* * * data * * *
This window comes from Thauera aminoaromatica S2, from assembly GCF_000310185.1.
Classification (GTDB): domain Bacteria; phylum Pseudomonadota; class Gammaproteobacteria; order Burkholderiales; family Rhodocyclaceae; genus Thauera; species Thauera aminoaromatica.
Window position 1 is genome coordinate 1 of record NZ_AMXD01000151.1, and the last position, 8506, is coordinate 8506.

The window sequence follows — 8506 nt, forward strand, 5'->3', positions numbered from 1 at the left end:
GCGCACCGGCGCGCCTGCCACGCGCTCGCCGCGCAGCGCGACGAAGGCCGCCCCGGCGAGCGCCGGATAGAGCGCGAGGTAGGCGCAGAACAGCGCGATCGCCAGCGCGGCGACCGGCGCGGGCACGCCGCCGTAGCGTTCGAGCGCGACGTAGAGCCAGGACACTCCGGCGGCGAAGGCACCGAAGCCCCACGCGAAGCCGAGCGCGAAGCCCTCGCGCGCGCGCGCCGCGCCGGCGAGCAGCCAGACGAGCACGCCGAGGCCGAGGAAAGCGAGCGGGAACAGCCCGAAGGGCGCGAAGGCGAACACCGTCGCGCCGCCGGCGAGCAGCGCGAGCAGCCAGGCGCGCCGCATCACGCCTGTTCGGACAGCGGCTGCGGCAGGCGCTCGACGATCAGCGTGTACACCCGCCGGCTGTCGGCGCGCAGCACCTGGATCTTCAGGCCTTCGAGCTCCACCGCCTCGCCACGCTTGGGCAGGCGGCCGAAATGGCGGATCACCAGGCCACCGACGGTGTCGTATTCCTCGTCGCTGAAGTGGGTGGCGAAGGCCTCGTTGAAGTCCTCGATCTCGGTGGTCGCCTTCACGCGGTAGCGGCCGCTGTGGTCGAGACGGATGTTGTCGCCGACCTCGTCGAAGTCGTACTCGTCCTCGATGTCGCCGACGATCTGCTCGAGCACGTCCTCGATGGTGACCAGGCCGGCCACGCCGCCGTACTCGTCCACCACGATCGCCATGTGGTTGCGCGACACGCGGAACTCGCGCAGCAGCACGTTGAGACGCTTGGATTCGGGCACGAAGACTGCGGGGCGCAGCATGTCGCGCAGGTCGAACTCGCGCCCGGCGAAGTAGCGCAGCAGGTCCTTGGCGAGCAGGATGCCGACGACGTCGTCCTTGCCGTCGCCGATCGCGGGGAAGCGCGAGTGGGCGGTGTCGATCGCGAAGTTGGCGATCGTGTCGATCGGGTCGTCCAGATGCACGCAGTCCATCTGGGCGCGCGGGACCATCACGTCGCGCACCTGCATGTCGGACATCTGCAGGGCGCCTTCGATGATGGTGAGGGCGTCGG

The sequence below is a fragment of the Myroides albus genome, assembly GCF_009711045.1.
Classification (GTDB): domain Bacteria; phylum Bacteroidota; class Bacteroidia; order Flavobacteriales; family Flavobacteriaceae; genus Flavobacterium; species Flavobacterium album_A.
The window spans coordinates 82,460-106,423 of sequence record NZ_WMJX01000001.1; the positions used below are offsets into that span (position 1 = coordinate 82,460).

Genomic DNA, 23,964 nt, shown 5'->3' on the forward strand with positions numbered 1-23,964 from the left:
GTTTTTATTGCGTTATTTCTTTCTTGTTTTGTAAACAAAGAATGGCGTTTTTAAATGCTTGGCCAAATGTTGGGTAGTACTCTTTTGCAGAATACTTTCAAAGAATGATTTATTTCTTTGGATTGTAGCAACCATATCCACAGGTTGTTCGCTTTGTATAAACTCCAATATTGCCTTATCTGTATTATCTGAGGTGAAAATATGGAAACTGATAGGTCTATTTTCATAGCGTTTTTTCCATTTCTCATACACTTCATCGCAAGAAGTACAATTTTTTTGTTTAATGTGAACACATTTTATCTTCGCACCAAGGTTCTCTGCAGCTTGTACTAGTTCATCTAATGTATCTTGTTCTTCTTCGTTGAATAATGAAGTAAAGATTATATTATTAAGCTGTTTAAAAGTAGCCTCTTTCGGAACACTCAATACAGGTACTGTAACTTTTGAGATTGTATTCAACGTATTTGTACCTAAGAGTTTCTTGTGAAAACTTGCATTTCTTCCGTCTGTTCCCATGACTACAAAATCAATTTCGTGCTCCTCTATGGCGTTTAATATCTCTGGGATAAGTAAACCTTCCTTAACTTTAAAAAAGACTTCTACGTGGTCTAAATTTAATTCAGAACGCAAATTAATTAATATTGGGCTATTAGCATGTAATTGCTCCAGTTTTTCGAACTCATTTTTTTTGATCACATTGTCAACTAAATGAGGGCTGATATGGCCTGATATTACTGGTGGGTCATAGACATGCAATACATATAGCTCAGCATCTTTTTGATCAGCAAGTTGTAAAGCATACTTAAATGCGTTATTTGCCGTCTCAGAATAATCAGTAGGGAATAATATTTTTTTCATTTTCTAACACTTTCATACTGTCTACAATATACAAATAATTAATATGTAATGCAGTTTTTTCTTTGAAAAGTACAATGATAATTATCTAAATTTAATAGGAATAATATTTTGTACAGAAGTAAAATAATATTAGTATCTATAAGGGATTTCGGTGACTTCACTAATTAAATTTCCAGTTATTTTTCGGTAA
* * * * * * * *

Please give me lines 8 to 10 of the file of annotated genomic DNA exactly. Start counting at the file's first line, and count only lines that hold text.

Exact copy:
The window spans coordinates 82,460-106,423 of sequence record NZ_WMJX01000001.1; the positions used below are offsets into that span (position 1 = coordinate 82,460).

Genomic DNA, 23,964 nt, shown 5'->3' on the forward strand with positions numbered 1-23,964 from the left:
GTTTTTATTGCGTTATTTCTTTCTTGTTTTGTAAACAAAGAATGGCGTTTTTAAATGCTTGGCCAAATGTTGGGTAGTACTCTTTTGCAGAATACTTTCAAAGAATGATTTATTTCTTTGGATTGTAGCAACCATATCCACAGGTTGTTCGCTTTGTATAAACTCCAATATTGCCTTATCTGTATTATCTGAGGTGAAAATATGGAAACTGATAGGTCTATTTTCATAGCGTTTTTTCCATTTCTCATACACTTCATCGCAAGAAGTACAATTTTTTTGTTTAATGTGAACACATTTTATCTTCGCACCAAGGTTCTCTGCAGCTTGTACTAGTTCATCTAATGTATCTTGTTCTTCTTCGTTGAATAATGAAGTAAAGATTATATTATTAAGCTGTTTAAAAGTAGCCTCTTTCGGAACACTCAATACAGGTACTGTAACTTTTGAGATTGTATTCAACGTATTTGTACCTAAGAGTTTCTTGTGAAAACTTGCATTTCTTCCGTCTGTTCCCATGACTACAAAATCAATTTCGTGCTCCTCTATGGCGTTTAATATCTCTGGGATAAGTAAACCTTCCTTAACTTTAAAAAAGACTTCTACGTGGTCTAAATTTAATTCAGAACGCAAATTAATTAATATTGGGCTATTAGCATGTAATTGCTCCAGTTTTTCGAACTCATTTTTTTTGATCACATTGTCAACTAAATGAGGGCTGATATGGCCTGATATTACTGGTGGGTCATAGACATGCAATACATATAGCTCAGCATCTTTTTGATCAGCAAGTTGTAAAGCATACTTAAATGCGTTATTTGCCGTCTCAGAATAATCAGTAGGGAATAATATTTTTTTCATTTTCTAACACTTTCATACTGTCTACAATATACAAATAATTAATATGTAATGCAGTTTTTTCTTTGAAAAGTACAATGATAATTATCTAAATTTAATAGGAATAATATTTTGTACAGAAGTAAAATAATATTAGTATCTATAAGGGATTTCGGTGACTTCACTAATTAAATTTCCAGTTATTTTTCGGTAA